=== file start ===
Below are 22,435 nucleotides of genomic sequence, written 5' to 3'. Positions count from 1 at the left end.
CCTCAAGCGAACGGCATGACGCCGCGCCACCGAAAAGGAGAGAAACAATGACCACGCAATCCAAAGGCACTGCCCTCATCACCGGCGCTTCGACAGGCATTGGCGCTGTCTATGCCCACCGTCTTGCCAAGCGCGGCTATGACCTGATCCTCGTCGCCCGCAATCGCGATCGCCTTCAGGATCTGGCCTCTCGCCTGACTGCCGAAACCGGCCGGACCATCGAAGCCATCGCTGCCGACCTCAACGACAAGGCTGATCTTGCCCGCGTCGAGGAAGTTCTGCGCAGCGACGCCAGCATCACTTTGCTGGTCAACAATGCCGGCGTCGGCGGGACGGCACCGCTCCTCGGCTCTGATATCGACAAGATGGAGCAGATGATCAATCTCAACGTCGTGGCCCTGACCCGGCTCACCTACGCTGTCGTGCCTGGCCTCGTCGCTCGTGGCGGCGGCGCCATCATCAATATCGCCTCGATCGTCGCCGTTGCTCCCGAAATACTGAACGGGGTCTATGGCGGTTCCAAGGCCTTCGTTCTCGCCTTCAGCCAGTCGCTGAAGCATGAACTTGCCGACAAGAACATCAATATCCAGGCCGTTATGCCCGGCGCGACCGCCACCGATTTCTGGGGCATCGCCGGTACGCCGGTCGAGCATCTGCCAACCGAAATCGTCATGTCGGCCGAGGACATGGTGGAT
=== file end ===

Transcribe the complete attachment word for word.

Below are 22,435 nucleotides of genomic sequence, written 5' to 3'. Positions count from 1 at the left end.
CCTCAAGCGAACGGCATGACGCCGCGCCACCGAAAAGGAGAGAAACAATGACCACGCAATCCAAAGGCACTGCCCTCATCACCGGCGCTTCGACAGGCATTGGCGCTGTCTATGCCCACCGTCTTGCCAAGCGCGGCTATGACCTGATCCTCGTCGCCCGCAATCGCGATCGCCTTCAGGATCTGGCCTCTCGCCTGACTGCCGAAACCGGCCGGACCATCGAAGCCATCGCTGCCGACCTCAACGACAAGGCTGATCTTGCCCGCGTCGAGGAAGTTCTGCGCAGCGACGCCAGCATCACTTTGCTGGTCAACAATGCCGGCGTCGGCGGGACGGCACCGCTCCTCGGCTCTGATATCGACAAGATGGAGCAGATGATCAATCTCAACGTCGTGGCCCTGACCCGGCTCACCTACGCTGTCGTGCCTGGCCTCGTCGCTCGTGGCGGCGGCGCCATCATCAATATCGCCTCGATCGTCGCCGTTGCTCCCGAAATACTGAACGGGGTCTATGGCGGTTCCAAGGCCTTCGTTCTCGCCTTCAGCCAGTCGCTGAAGCATGAACTTGCCGACAAGAACATCAATATCCAGGCCGTTATGCCCGGCGCGACCGCCACCGATTTCTGGGGCATCGCCGGTACGCCGGTCGAGCATCTGCCAACCGAAATCGTCATGTCGGCCGAGGACATGGTGGAT